Sodium is one of the major minerals that your body needs to function effectively. This mineral helps your organs maintain water balance while aiding muscle relaxation and contraction. However, it has health consequences when consumed in high amounts.
We can find sodium naturally in various foods, but it is most abundant in sodium chloride, also known as table salt. There is up to 400 mg of sodium in just a pinch of table salt. This article examines the health impact of a high-sodium diet.
The amount of sodium you need daily varies depending on age, sex, and stage of life. The American Heart Association warns adults against taking more than 2,300 milligrams (mg) of sodium daily. However, the association recommends an ideal limit of 1,500 mg per day for most adults.
The recommended amount is considered safe and adequate, meaning it meets the body’s daily needs and prevents you from the risks associated with high sodium intake. Studies show that people with health conditions like heart failure, as well as liver or kidney disease, are likely to experience fatal effects when they eat more than 10 grams of sodium a day.
Eating too much sodium from a single meal or over the course of the day has the following consequences:
Overeating sodium in a short time may make you feel bloated. This is because your kidneys need to maintain a certain sodium-to-water ratio. Therefore, they hold more water to make up for the high sodium you consume.
The increased water retention from your kidney may cause swelling in your hands and feet. You may also weigh more for a short period.
A sodium-rich meal can cause increased blood flow through your blood vessels and arteries, causing a short-term rise in blood pressure. However, not everyone will experience these effects. Research has shown that people who are salt-resistant are unlikely to experience high blood pressure after eating salt-rich foods.
Your salt sensitivity is influenced by various factors, including genetics and hormones. Aging and obesity may also increase your chances of suffering temporary high blood pressure after consuming too much sodium.
Eating a high-sodium meal may cause you to feel thirsty. This is as a result of your body encouraging you to drink more water to regulate the ratio of sodium to water. As a result of your high water intake, you’re likely to urinate more often than usual during the day.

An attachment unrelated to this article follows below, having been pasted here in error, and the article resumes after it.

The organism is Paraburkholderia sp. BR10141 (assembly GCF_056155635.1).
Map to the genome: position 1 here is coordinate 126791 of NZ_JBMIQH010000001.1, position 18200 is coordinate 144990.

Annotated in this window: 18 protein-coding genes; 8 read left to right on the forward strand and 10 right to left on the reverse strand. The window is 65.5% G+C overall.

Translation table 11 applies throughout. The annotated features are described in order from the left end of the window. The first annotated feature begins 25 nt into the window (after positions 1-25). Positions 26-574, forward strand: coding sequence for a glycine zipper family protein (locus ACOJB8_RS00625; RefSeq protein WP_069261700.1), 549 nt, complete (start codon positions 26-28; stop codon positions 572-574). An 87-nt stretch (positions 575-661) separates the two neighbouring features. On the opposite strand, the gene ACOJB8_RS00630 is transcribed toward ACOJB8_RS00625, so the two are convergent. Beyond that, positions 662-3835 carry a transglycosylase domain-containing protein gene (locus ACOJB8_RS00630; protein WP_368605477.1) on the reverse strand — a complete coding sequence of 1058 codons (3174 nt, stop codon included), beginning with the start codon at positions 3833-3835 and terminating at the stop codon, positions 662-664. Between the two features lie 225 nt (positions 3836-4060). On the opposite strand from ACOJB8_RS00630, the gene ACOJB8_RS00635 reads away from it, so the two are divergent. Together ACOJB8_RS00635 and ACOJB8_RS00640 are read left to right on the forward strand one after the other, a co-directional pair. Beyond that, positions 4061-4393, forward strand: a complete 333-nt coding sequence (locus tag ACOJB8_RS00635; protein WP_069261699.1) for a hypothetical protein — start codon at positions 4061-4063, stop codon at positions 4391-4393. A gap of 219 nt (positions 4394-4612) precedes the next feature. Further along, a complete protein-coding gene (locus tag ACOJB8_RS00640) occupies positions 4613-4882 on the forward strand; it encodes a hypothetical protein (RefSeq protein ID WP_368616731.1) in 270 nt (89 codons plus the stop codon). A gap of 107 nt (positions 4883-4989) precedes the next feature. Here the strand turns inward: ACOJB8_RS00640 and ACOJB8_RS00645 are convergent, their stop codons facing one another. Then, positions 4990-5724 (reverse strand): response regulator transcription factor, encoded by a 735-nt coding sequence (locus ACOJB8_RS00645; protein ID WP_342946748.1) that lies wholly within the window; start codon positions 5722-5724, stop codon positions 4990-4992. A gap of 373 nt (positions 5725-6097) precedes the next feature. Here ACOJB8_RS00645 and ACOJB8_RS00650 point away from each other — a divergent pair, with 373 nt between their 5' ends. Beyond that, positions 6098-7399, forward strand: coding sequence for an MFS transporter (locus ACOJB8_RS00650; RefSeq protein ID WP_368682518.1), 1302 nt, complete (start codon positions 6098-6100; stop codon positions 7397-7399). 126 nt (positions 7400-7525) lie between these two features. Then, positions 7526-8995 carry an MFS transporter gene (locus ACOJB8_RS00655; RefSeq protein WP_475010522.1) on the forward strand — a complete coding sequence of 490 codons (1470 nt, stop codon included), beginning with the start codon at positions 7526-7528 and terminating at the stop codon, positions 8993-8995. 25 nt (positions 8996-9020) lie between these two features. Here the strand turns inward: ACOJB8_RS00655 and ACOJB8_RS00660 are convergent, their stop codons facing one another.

On the other hand, if you fail to drink water after consuming a high amount of sodium, your body’s mineral concentration may rise to an unsafe level. High body sodium causes hypernatremia, a condition where water leaks out of your cells into your blood to dilute the excess sodium.
Below are health issues associated with eating a high-sodium diet over the long term.
Research has shown that sodium-rich diets may increase your blood pressure, and reducing the amount of the mineral in your diet can help lower blood pressure levels. Furthermore, a review found that cutting your salt intake to 4.4 grams daily may lower systolic and diastolic blood pressure by 4.18 mm Hg and 2.06 mm Hg, respectively.
Furthermore, experts observed two times the blood pressure reductions in individuals with high blood pressure compared to people with normal blood pressure. They note that obesity and aging may amplify the risk of high blood pressure after consuming a sodium-rich diet.
There is some controversy regarding the link between high-sodium diets and heart disease. Some studies show that high sodium intake causes a rise in blood pressure and the stiffening of blood vessels. In turn, these factors may lead to a higher risk of heart disease and even premature death.
One study found that participants who ate less than 5.8 grams of salt daily had lower mortality than those who consumed more than 15 grams daily. However, other studies note that there may be no relationship between increased salt intake and heart disease or death.
Several studies have established links between a high sodium diet and a higher risk of stomach cancer. A review involving more than 268,000 participants found that eating more than 3 grams of table salt daily may increase your risk of stomach cancer by 68%.
Another study further showed that people with high salt intakes might have a twice higher risk of stomach cancer than those with a lower salt intake. Experts believe that high-sodium diets may make you more susceptible to stomach cancer by causing inflammation in the stomach lining.
The Center for Disease Control (CDC) reports that 9 out of 10 Americans eat more sodium than they should, and chances are you may also be consuming a high-sodium diet. To keep your sodium levels in check, ensure that you read labels to check the sodium content and choose spices and seasonings without sodium.